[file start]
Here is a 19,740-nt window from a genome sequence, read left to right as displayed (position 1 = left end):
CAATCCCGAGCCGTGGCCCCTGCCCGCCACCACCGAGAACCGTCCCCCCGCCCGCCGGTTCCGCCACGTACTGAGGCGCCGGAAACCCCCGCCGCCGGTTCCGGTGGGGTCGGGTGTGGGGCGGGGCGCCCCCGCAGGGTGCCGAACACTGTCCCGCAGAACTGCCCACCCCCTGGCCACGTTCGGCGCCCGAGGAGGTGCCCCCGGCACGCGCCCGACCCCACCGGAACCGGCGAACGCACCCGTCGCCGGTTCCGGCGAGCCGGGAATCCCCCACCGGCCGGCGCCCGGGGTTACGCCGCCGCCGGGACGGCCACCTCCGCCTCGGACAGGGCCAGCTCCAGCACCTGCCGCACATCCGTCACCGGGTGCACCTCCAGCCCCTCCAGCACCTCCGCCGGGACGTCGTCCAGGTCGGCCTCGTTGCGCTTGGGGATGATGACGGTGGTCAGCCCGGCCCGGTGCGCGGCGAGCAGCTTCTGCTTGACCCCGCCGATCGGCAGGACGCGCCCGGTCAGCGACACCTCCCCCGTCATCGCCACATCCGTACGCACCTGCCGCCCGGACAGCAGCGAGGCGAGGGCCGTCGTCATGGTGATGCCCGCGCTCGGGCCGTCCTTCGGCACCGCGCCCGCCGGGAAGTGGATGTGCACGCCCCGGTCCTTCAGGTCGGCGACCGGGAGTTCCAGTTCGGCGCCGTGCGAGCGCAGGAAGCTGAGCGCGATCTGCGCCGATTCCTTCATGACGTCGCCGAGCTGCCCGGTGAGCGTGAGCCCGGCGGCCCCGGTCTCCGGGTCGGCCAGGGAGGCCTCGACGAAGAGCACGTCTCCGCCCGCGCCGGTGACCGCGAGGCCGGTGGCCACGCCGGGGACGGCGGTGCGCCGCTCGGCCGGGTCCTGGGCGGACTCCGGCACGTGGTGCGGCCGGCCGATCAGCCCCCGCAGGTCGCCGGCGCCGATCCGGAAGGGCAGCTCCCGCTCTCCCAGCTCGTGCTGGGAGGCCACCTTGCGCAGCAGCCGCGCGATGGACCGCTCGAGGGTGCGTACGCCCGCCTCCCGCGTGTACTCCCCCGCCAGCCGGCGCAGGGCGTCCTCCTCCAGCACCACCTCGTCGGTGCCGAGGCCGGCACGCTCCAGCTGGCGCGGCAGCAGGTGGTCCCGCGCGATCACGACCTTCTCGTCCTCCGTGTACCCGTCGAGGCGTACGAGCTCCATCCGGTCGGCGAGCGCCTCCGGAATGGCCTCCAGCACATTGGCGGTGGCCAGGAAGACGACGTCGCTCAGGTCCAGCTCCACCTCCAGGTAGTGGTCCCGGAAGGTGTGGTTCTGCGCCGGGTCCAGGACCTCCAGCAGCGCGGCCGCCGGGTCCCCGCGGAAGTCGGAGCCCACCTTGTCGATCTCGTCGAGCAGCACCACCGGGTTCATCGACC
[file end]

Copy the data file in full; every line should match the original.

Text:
Here is a 19,740-nt window from a genome sequence, read left to right as displayed (position 1 = left end):
CAATCCCGAGCCGTGGCCCCTGCCCGCCACCACCGAGAACCGTCCCCCCGCCCGCCGGTTCCGCCACGTACTGAGGCGCCGGAAACCCCCGCCGCCGGTTCCGGTGGGGTCGGGTGTGGGGCGGGGCGCCCCCGCAGGGTGCCGAACACTGTCCCGCAGAACTGCCCACCCCCTGGCCACGTTCGGCGCCCGAGGAGGTGCCCCCGGCACGCGCCCGACCCCACCGGAACCGGCGAACGCACCCGTCGCCGGTTCCGGCGAGCCGGGAATCCCCCACCGGCCGGCGCCCGGGGTTACGCCGCCGCCGGGACGGCCACCTCCGCCTCGGACAGGGCCAGCTCCAGCACCTGCCGCACATCCGTCACCGGGTGCACCTCCAGCCCCTCCAGCACCTCCGCCGGGACGTCGTCCAGGTCGGCCTCGTTGCGCTTGGGGATGATGACGGTGGTCAGCCCGGCCCGGTGCGCGGCGAGCAGCTTCTGCTTGACCCCGCCGATCGGCAGGACGCGCCCGGTCAGCGACACCTCCCCCGTCATCGCCACATCCGTACGCACCTGCCGCCCGGACAGCAGCGAGGCGAGGGCCGTCGTCATGGTGATGCCCGCGCTCGGGCCGTCCTTCGGCACCGCGCCCGCCGGGAAGTGGATGTGCACGCCCCGGTCCTTCAGGTCGGCGACCGGGAGTTCCAGTTCGGCGCCGTGCGAGCGCAGGAAGCTGAGCGCGATCTGCGCCGATTCCTTCATGACGTCGCCGAGCTGCCCGGTGAGCGTGAGCCCGGCGGCCCCGGTCTCCGGGTCGGCCAGGGAGGCCTCGACGAAGAGCACGTCTCCGCCCGCGCCGGTGACCGCGAGGCCGGTGGCCACGCCGGGGACGGCGGTGCGCCGCTCGGCCGGGTCCTGGGCGGACTCCGGCACGTGGTGCGGCCGGCCGATCAGCCCCCGCAGGTCGCCGGCGCCGATCCGGAAGGGCAGCTCCCGCTCTCCCAGCTCGTGCTGGGAGGCCACCTTGCGCAGCAGCCGCGCGATGGACCGCTCGAGGGTGCGTACGCCCGCCTCCCGCGTGTACTCCCCCGCCAGCCGGCGCAGGGCGTCCTCCTCCAGCACCACCTCGTCGGTGCCGAGGCCGGCACGCTCCAGCTGGCGCGGCAGCAGGTGGTCCCGCGCGATCACGACCTTCTCGTCCTCCGTGTACCCGTCGAGGCGTACGAGCTCCATCCGGTCGGCGAGCGCCTCCGGAATGGCCTCCAGCACATTGGCGGTGGCCAGGAAGACGACGTCGCTCAGGTCCAGCTCCACCTCCAGGTAGTGGTCCCGGAAGGTGTGGTTCTGCGCCGGGTCCAGGACCTCCAGCAGCGCGGCCGCCGGGTCCCCGCGGAAGTCGGAGCCCACCTTGTCGATCTCGTCGAGCAGCACCACCGGGTTCATCGACC